Commuter Vans Defy Rules for Transit-Needy Brooklyn

Home Brooklyn Life Commuter Vans Defy Rules for Transit-Needy Brooklyn
One of the vehicles in the Brooklyn Van Lines service that has gained popularity in the last year due to MTA bus cancellations. (Photo: Cristabelle Tumola / The Brooklyn Ink)

Weekday mornings Osmond Thorne takes commuters and children to school, but he is not driving a bus or subway train. He is behind the wheel of a 15-person commuter van.

The vans are a cheap and convenient way to get around Brooklyn, but they also skirt city regulations by regularly straying outside of their licensed routes to get more passengers.

A round of MTA bus cancellations last year led more passengers to depend on commuter vans such as Thorne’s Brooklyn Van Lines service. After the bus cancellations, many Brooklyn residents endured longer travel time to work and were stuck taking several subway lines to visit the Prospect Park area.

“By not having the service they are cut off not just to the rest of Brooklyn, but to the rest of the city and that’s very unfortunate,” says Jeffrey Zupan of the Regional Plan Association, an independent urban research and advocacy group for the New York-New Jersey-Connecticut metropolitan region.

Whenever the MTA has to cut costs, it’s the riders who suffer the most, particularly those who lose service in areas where there are few transportation options, Zupan says.

One solution was the Group Ride Vehicle program. In September 2010 the city’s Taxi & Limousine Commission gave private commuter van companies a special license to pick up passengers along five cancelled bus routes in Brooklyn and Queens. Thorne’s Brooklyn Van Lines was licensed to stop along the old B71 route, which served parts of Red Hook, Cobble Hill, Carroll Gardens, Gowanus, Park Slope, Prospect Heights and Crown Heights.

The program led to an increase in people using Thorne’s vans as an alternative to public transportation.

Dave Abraham, chair of Transportation Alternatives’ Brooklyn Committee, says before the Group Van Ride program many former MTA customers may have not trusted less official-looking van services.

Sarah Collins uses Brooklyn Van Lines to take her children to and from school. Collins lives in Red Hook and has been riding with Thorne since the beginning of last school year. During the ride to school, she chats with other parents among the sounds of their noisy children. “For day to day commuting it has been perfect,” she says.

Ty Jones also uses Brooklyn Van Lines to take her child from her home in Crown Heights to her babysitter in Park Slope. From there Jones can easily hop on the subway to her job in Manhattan.

This May, however, the TLC cancelled the last remaining van line because of “sporadic service they had been providing along the B71 route,” according to TLC spokesman Allan Fromberg.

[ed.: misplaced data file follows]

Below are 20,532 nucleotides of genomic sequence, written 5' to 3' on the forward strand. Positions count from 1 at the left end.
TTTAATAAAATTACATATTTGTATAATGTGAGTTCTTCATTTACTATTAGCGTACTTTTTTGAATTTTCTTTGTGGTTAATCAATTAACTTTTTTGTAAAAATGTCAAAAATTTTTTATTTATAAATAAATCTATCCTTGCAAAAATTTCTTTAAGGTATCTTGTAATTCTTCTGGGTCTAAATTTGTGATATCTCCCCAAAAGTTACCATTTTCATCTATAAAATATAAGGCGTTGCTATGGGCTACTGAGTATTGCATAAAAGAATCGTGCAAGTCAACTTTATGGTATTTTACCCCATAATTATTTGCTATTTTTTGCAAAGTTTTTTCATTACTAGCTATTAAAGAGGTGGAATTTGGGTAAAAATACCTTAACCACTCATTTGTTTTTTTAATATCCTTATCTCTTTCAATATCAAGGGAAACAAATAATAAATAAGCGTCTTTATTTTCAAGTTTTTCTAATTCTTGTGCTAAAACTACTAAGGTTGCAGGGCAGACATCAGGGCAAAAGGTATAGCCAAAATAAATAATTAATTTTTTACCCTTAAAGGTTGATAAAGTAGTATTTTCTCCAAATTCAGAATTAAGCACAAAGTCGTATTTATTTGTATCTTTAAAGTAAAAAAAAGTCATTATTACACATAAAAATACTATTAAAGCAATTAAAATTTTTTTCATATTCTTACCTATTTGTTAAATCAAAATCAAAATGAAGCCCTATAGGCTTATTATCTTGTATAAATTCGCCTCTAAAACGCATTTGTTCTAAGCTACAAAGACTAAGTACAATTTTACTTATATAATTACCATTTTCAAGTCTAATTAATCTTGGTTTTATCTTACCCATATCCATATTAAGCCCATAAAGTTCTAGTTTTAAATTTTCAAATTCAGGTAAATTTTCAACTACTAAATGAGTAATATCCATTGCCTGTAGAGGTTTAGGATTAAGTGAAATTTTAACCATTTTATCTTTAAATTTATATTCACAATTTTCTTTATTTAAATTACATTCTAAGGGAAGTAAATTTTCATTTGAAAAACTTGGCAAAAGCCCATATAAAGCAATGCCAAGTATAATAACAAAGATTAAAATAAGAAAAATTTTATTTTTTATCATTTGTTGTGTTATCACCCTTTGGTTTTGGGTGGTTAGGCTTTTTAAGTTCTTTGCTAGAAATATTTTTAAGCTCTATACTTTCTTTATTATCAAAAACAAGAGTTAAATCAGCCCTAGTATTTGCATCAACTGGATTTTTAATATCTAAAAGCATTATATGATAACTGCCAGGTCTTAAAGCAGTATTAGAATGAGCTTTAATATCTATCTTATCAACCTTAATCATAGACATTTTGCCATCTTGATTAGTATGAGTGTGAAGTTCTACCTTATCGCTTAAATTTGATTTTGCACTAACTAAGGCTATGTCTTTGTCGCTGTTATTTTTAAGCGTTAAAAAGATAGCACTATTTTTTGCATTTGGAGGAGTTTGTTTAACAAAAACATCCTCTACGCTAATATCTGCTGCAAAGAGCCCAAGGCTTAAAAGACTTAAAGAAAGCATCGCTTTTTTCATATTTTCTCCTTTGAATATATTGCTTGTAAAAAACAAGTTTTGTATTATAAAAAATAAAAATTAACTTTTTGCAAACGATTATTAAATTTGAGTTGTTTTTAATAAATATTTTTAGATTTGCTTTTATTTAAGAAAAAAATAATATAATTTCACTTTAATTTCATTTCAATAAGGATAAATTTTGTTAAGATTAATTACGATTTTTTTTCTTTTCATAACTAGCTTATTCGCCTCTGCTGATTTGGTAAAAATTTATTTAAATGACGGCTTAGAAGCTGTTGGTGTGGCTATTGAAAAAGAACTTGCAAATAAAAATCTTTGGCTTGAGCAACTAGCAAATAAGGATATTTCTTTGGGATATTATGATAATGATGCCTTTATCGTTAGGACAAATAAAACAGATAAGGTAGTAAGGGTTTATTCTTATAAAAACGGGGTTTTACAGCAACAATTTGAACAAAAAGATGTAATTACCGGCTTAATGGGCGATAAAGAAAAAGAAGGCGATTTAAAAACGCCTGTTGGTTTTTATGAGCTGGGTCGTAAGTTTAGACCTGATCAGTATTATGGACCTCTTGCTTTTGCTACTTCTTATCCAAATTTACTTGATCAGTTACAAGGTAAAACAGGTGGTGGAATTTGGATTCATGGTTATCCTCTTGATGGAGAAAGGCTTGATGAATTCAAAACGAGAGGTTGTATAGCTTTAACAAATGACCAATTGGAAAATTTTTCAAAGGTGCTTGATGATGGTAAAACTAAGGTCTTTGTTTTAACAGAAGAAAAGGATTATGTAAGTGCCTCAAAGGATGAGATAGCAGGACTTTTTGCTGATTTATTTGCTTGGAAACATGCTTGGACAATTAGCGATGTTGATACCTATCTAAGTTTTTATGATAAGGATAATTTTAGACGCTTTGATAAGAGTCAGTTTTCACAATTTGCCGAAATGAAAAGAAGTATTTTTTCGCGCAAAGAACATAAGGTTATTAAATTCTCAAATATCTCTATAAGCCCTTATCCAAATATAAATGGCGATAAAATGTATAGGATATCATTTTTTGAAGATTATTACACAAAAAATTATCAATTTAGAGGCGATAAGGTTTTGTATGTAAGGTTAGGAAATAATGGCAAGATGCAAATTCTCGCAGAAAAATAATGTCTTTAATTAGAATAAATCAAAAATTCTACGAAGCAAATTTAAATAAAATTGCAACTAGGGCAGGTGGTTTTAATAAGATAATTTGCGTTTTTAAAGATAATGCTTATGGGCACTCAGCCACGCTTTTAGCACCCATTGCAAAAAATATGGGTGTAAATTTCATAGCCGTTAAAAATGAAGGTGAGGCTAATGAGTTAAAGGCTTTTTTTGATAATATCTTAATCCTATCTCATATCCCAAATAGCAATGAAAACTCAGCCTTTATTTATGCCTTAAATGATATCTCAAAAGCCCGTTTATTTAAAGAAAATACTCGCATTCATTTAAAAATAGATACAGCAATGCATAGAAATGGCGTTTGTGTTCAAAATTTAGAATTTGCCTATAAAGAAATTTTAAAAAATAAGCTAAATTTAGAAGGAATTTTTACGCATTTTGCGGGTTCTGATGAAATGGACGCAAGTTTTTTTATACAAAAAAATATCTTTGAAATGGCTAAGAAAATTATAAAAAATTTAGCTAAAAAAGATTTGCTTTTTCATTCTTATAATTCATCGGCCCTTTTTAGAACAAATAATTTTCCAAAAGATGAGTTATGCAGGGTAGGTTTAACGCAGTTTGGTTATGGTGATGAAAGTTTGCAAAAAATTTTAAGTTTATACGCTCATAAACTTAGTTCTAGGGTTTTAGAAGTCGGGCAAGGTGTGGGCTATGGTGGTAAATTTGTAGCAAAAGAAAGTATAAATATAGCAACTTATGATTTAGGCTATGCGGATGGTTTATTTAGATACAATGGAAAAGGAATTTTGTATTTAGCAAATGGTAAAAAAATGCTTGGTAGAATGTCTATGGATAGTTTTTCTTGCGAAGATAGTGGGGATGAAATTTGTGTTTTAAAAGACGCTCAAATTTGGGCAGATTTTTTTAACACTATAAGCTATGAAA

The action didn’t diminish Brooklyn Van Lines’ business, however. The company still had its standard TLC license and continued picking up passengers along that route, despite rules, that according to Fromberg of the TLC, do not permit the vans to pick up passengers in much of the area of the former B71 route.

Brooklyn Van Lines still charges the $2 pickup and drop off fee that it did with the TLC program, with passengers negotiating what to pay if they want to go outside of the old B71 route.

Jones feels lucky that she was able to find a cheap mode of transportation when the B71 line was cancelled: “Without this service I would have to pay $10 each way for a cab.”

Andrea Vaughn, who has been taking commuter vans since December, also feels fortunate for their existence. When the B71 was cancelled her commute went from 20 minutes to up to an hour. She had to take two buses to her job at the Brooklyn Public Library’s central branch. Now it takes her only 15 minutes and she also has “some good conversation” along with her commute.

Vaughn has been telling people in her area about the commuter vans on the neighborhood blog she writes for, The Word on Columbia Street. “Word of mouth has been very strong,” she says.

Another commuter van rider who is also helping spread the word is Marta Heilborn. She takes a Brooklyn Van Lines van to her job in the Grand Army Plaza area. She recalled how she recently met a woman on the street who was complaining about having to take three subway lines to work. Heilborn told her about the van service she uses.

Word of mouth has helped Brooklyn Van Lines’ business grow. Thorne attributes some of this increase to the beginning of the school year. The parents who have been using his service since the last school year have been telling others about it.

As a result, Thorne hopes to soon add more vans to serve the old B71 bus passengers. In the meantime, with the cold weather quickly approaching, he is sure that more people will call him for a ride.


More Stories on The Brooklyn Ink:

Job Hunting Hard for Long-Time Hospital Worker

Bensonhurst Native Optimistic Despite Unemployment

Meet Lance: Unemployed in Bensonhurst

Leave a Reply

Your email address will not be published.